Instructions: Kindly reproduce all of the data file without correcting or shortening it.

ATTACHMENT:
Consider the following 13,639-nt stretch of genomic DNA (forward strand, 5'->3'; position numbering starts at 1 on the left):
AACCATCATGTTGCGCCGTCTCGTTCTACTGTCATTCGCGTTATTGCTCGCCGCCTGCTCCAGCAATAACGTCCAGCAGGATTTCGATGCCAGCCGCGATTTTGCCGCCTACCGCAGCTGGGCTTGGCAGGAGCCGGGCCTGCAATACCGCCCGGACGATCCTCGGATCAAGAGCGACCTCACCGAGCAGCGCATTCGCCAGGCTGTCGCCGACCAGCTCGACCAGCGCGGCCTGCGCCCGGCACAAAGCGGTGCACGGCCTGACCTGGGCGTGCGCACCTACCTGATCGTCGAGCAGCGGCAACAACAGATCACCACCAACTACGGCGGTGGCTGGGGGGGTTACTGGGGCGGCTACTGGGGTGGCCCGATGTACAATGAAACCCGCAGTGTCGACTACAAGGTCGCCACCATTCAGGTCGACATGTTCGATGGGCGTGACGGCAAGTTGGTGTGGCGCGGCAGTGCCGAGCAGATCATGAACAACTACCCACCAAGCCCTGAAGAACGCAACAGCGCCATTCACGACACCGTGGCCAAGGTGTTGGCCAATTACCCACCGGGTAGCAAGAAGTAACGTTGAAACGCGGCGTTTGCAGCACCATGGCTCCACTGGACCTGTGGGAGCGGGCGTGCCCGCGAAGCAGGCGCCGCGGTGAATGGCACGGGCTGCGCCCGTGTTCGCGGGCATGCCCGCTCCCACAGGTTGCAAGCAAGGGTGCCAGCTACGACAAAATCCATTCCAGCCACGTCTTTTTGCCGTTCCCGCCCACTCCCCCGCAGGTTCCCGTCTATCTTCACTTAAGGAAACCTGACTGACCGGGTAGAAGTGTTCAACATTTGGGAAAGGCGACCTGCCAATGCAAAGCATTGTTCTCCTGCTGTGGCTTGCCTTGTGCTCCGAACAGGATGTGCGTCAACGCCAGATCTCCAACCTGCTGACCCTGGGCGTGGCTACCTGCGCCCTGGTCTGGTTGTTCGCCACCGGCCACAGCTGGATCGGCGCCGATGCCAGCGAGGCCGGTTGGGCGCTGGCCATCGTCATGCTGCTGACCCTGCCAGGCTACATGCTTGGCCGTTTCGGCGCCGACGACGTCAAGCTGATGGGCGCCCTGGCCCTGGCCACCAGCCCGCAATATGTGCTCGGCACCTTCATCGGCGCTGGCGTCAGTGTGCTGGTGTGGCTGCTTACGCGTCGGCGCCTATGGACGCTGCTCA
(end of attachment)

Consider the following 13,639-nt stretch of genomic DNA (forward strand, 5'->3'; position numbering starts at 1 on the left):
AACCATCATGTTGCGCCGTCTCGTTCTACTGTCATTCGCGTTATTGCTCGCCGCCTGCTCCAGCAATAACGTCCAGCAGGATTTCGATGCCAGCCGCGATTTTGCCGCCTACCGCAGCTGGGCTTGGCAGGAGCCGGGCCTGCAATACCGCCCGGACGATCCTCGGATCAAGAGCGACCTCACCGAGCAGCGCATTCGCCAGGCTGTCGCCGACCAGCTCGACCAGCGCGGCCTGCGCCCGGCACAAAGCGGTGCACGGCCTGACCTGGGCGTGCGCACCTACCTGATCGTCGAGCAGCGGCAACAACAGATCACCACCAACTACGGCGGTGGCTGGGGGGGTTACTGGGGCGGCTACTGGGGTGGCCCGATGTACAATGAAACCCGCAGTGTCGACTACAAGGTCGCCACCATTCAGGTCGACATGTTCGATGGGCGTGACGGCAAGTTGGTGTGGCGCGGCAGTGCCGAGCAGATCATGAACAACTACCCACCAAGCCCTGAAGAACGCAACAGCGCCATTCACGACACCGTGGCCAAGGTGTTGGCCAATTACCCACCGGGTAGCAAGAAGTAACGTTGAAACGCGGCGTTTGCAGCACCATGGCTCCACTGGACCTGTGGGAGCGGGCGTGCCCGCGAAGCAGGCGCCGCGGTGAATGGCACGGGCTGCGCCCGTGTTCGCGGGCATGCCCGCTCCCACAGGTTGCAAGCAAGGGTGCCAGCTACGACAAAATCCATTCCAGCCACGTCTTTTTGCCGTTCCCGCCCACTCCCCCGCAGGTTCCCGTCTATCTTCACTTAAGGAAACCTGACTGACCGGGTAGAAGTGTTCAACATTTGGGAAAGGCGACCTGCCAATGCAAAGCATTGTTCTCCTGCTGTGGCTTGCCTTGTGCTCCGAACAGGATGTGCGTCAACGCCAGATCTCCAACCTGCTGACCCTGGGCGTGGCTACCTGCGCCCTGGTCTGGTTGTTCGCCACCGGCCACAGCTGGATCGGCGCCGATGCCAGCGAGGCCGGTTGGGCGCTGGCCATCGTCATGCTGCTGACCCTGCCAGGCTACATGCTTGGCCGTTTCGGCGCCGACGACGTCAAGCTGATGGGCGCCCTGGCCCTGGCCACCAGCCCGCAATATGTGCTCGGCACCTTCATCGGCGCTGGCGTCAGTGTGCTGGTGTGGCTGCTTACGCGTCGGCGCCTATGGACGCTGCTCA